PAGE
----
The Matrix Resurrections Poster

Sit down and plug in – we’re going back to the Matrix.

Arriving 18 years after the last film, “The Matrix Resurrections” returns to the philosophical, science fiction and action-packed world of the original trilogy. Lana Wachowski returns as writer and director, but sadly Lilly Wachowski did not return with her. The film is also co-written by David Mitchell and Aleksandar Hemon.

Set decades after the end of the trilogy, the film follows Neo, now a game designer known for changing the media landscape. Struggling to figure out his next game, he suffers from panic attacks and delusions related to the Matrix. But after Bugs, the captain of the Mnemosyne in the real world, finds Neo, she opens his mind to the realities of the world once again.

“The Matrix Resurrections” is a nice return for Lana Wachowski as she plays with the idea of the film being a legacy sequel. She’s just as concerned about paying homage to her original films as she is with her continuous dismantling of what we know the Matrix to be. It’s incredible.

Keanu Reeves and Carrie-Anne Moss return to their original roles of Neo and Trinity in this film, and they perform well. In a way, it feels like they’ve never left. They build from where they left off originally and it’s a great feeling to see them reunited on screen again. It’s especially great to see Carrie-Anne Moss again, as her energy and enthusiasm for the role is clear to see.

Alongside them, the film sees a cast of new faces within the dystopian world. Notably, the film has Yahya Abdul-Mateen II as an alternate Morpheus, Jessica Henwick as Bugs (like the bunny), Jonathan Groff as Neo’s boss, Neil Patrick Harris as Neo’s therapist and a returning Jada Pinkett Smith as Niobe.

Everyone delivers excellent performances all around, especially Yahya Abdul-Mateen II and Jessica Henwick. They blend well into the pre-established world of the film, all while making their characters distinct. There are a few other returning faces, as well as returning characters (no spoilers), but it’s great because nobody tries to just copy what someone else has previously done (outside of specific returning actors).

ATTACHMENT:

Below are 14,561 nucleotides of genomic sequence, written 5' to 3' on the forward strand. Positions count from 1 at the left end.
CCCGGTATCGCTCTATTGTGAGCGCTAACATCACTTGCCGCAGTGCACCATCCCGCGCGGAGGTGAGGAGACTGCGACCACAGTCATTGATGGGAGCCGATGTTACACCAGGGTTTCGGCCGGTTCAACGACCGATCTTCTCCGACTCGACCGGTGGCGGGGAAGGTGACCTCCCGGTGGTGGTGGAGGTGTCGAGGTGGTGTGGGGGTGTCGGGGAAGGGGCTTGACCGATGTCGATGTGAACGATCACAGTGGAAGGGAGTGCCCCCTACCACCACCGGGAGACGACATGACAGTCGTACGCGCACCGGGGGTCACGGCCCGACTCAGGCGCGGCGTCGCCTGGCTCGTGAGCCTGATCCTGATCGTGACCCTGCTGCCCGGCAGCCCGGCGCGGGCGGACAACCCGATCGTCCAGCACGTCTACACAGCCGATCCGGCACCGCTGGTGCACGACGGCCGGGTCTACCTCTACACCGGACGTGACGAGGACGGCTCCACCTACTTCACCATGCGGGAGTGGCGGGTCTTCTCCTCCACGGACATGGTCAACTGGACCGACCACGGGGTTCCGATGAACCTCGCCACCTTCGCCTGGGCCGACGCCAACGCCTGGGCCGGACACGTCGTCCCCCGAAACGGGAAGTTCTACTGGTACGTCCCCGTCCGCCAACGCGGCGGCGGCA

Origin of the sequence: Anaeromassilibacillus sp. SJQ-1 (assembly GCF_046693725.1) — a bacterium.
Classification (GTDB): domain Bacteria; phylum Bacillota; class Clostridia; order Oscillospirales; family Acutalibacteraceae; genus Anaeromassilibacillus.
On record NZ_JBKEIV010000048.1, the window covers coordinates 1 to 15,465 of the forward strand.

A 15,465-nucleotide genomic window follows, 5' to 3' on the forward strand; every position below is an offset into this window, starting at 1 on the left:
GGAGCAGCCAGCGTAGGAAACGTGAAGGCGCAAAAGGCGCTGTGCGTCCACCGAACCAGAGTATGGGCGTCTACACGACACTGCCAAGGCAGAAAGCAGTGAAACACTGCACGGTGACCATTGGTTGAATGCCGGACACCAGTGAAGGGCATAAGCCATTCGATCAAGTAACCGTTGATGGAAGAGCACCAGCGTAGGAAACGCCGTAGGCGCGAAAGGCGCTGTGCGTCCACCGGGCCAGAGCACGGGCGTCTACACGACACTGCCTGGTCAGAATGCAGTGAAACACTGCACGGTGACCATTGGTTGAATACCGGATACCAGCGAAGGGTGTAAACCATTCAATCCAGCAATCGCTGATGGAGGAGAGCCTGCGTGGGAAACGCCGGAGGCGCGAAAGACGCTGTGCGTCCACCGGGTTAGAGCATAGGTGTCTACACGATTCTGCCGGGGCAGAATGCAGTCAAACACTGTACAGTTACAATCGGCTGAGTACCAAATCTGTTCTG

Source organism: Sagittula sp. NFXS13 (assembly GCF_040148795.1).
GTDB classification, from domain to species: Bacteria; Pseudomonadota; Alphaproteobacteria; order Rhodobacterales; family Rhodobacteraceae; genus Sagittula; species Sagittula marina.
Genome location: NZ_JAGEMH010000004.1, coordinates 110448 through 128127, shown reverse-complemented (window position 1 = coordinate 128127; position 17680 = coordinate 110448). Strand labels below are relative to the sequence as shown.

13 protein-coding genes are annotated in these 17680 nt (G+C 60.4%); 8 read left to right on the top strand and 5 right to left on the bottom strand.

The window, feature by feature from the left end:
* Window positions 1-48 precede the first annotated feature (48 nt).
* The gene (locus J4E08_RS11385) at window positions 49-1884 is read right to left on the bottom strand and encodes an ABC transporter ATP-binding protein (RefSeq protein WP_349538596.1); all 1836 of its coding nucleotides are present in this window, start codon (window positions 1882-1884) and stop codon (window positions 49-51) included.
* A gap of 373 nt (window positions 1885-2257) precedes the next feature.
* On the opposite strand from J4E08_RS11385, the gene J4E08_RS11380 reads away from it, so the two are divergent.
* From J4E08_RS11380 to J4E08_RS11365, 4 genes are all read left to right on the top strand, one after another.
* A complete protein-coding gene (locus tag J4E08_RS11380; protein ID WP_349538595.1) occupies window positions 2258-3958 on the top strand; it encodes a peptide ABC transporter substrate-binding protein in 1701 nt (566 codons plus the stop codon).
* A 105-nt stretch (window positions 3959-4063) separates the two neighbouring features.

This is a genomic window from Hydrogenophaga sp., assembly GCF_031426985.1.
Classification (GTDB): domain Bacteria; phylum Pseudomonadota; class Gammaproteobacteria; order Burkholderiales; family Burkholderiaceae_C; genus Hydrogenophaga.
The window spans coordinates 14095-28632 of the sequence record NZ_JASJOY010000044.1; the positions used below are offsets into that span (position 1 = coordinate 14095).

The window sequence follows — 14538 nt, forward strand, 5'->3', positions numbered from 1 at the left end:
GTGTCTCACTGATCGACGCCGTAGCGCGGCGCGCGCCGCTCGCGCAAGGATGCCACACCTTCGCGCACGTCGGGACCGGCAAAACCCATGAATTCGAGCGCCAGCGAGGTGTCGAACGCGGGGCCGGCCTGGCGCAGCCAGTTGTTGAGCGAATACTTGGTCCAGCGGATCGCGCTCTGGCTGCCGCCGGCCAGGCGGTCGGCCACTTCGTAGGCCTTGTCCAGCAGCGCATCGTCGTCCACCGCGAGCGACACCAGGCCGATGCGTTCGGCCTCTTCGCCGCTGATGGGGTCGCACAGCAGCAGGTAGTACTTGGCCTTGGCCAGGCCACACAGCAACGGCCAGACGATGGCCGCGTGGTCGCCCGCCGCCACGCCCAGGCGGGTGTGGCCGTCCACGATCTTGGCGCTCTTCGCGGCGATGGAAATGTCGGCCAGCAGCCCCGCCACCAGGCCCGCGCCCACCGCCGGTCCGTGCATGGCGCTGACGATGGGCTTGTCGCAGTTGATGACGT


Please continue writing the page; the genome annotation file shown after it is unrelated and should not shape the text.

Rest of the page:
Despite the great performances, the action of the film, one aspect that the series is known for, doesn’t quite live up to expectations. It’s still good, but it lacks the kinetic and groundbreaking qualities from the previous films. Part of this is due to choreographer Yuen Woo-ping not returning, along with slightly off tempo editing and too many quick cuts. Essentially, we get good gunfights and stunts, but at the cost of excellent martial arts sequences.

But as the movie progresses, it becomes clear that the action isn’t the point. Instead, the film focuses on the strong philosophical arguments that run concurrent to the plot. It builds on themes from the original films, like the illusion of choice and free will, the understanding of reality and the byproducts of manifest destiny. Almost casually, the film presents and demolishes these thematic elements as it interweaves them throughout the narrative.

Newer to this film, a theme of roles and identities becomes present. The film tackles the roles that everyone plays in society and the preconceived expectations that people place on one another. Along with that, what people identify as, whether that is a role or a part of someone’s personality, is presented. The film discusses these themes while not being afraid to challenge them, even against what the audience has come to expect from this film.